I will end with my meditation phrase-
Please forgive me for any harm I have caused, intentionally or unintentionally.
On August 25, the leadership of Against the Stream Meditation Society sent a letter to its community announcing that founder Noah Levine was found to have “more likely than not” “violated the Third Precept of [ATS’s] Teacher’s Code of Ethics, namely, “to avoid creating harm through sexuality,” with multiple women, and that the organization’s centers would be shutting down.
According to the statement, Against the Stream (ATS) received allegations of sexual assault involving Levine on March 27. On March 29, ATS announced that it would launch an investigation. Levine’s teaching activities were suspended within ATS, though he continued to teach elsewhere. On August 14th, Jezebel reported additional allegations of misconduct by Levine.
The statement makes the distinction that the conclusion “is not a finding of guilt or liability by a court; it is our conclusion based on our own evaluation of the evidence presented to us.”
According to the statement, Levine denies the allegations. He has been removed from his position on the board and as a teacher at ATS.
The statement says that the allegations have been “devastating” for ATS — with large donations and grants lost — and that ATS’s centers will shut down on September 30.
According to the statement, four board members, a co-guiding teacher, and the organization’s executive director have announced departures from the organization, and the affiliate centers in Boston and Nashville have dissociated from ATS. The statement also says that “Each member of our Teachers Council has expressed a wish to dissociate themselves from Mr. Levine – to begin again and share teachings in a new form with students.”
Levine is a best-selling author and the founder of ATS and two separate organizations, both called Refuge Recovery. One is a nonprofit that supports recovery groups and the other is a for-profit drug and alcohol treatment center.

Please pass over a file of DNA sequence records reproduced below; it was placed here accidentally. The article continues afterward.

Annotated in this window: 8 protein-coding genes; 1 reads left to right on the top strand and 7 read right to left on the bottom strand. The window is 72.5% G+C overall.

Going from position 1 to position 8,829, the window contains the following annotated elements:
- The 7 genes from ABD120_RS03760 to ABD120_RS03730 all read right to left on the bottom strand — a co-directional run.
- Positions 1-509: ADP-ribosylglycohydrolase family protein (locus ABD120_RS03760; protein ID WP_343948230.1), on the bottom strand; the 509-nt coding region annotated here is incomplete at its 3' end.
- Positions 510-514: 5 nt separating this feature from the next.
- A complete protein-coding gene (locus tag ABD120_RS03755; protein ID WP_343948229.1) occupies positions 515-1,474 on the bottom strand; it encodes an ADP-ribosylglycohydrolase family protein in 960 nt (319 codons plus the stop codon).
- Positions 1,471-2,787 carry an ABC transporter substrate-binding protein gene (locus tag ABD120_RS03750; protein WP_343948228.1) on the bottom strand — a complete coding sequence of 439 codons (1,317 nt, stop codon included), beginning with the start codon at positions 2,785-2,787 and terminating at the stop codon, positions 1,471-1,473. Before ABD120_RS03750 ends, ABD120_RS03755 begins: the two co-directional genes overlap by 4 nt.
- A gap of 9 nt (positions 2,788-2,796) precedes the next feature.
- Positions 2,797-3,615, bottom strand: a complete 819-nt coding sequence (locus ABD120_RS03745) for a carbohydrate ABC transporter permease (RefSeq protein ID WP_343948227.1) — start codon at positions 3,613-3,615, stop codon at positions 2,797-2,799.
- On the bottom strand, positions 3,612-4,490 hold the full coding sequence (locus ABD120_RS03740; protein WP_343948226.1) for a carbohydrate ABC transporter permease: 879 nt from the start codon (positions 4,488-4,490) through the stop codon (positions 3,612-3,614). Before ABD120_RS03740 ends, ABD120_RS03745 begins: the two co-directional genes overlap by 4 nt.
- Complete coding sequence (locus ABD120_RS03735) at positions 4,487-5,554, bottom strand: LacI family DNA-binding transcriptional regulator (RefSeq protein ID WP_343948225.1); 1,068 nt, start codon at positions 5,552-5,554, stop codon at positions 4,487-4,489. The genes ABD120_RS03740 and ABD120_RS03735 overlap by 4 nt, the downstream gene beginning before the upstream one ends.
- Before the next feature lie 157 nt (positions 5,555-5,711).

Here is the letter in its entirety:
We are writing to inform you of the outcome of the investigation into Noah Levine’s conduct and the future of Against the Stream Buddhist Meditation Society (ATS). We regret the delay and lengthy period of silence that contributed to uncertainty, confusion and pain. We have worked hard to conduct the process thoroughly and in a manner that protected the rights of all involved, including strict requirements for confidentiality required by the Grievance Council Procedures. Members of ATS governance have been deliberate and volunteered hundreds of hours to ensure the trustworthiness of the investigation. We retained expert consultants and an attorney to guide us. All of this has taken time. We ask for your understanding for the ways in which the process has been painful for you.
The ATS Grievance Council received allegations of sexual assault involving Noah Levine on March 27th 2018. Pending an investigation, Mr. Levine was temporarily suspended from teaching at ATS on March 29th. Soon thereafter, Roberta Yang, an experienced attorney and investigator of workplace harassment, was hired to conduct an independent investigation of the initial allegation and other allegations of misconduct that surfaced shortly thereafter.
Ms. Yang’s task was to determine if the ATS Teachers Code of Ethics was violated by Mr. Levine and convey her conclusions to the ATS Grievance Council. The standard Ms. Yang used was the preponderance of evidence, which means that she considered if the allegations were more likely than not to be true based on her evaluation of statements from witnesses and other evidence. Ms. Yang interviewed, or offered to interview, all affected parties and reached her conclusions independently and without any influence by ATS. Ms. Yang concluded that with multiple women, Mr. Levine violated the Third Precept of the Teacher’s Code of Ethics, namely, “to avoid creating harm through sexuality.” That is to say, Ms. Yang concluded that, based on her evaluation of the evidence she reviewed, the preponderance of that evidence showed such violations.
These findings were carefully considered by the ATS Grievance Council and recommendations were made to the ATS Board of Directors in consultation with an independent ethics consultant. The standard for evaluating a Buddhist teacher’s actions are not the same as the criminal or even the civil standards of proof. Spiritual leaders are held to a higher ethical standard than the public at large and higher than other community leaders. However, ATS’ conclusion is not a finding of guilt or liability by a court; it is our conclusion based on our own evaluation of the evidence presented to us. Mr. Levine denied, and continues to deny, wrongdoing.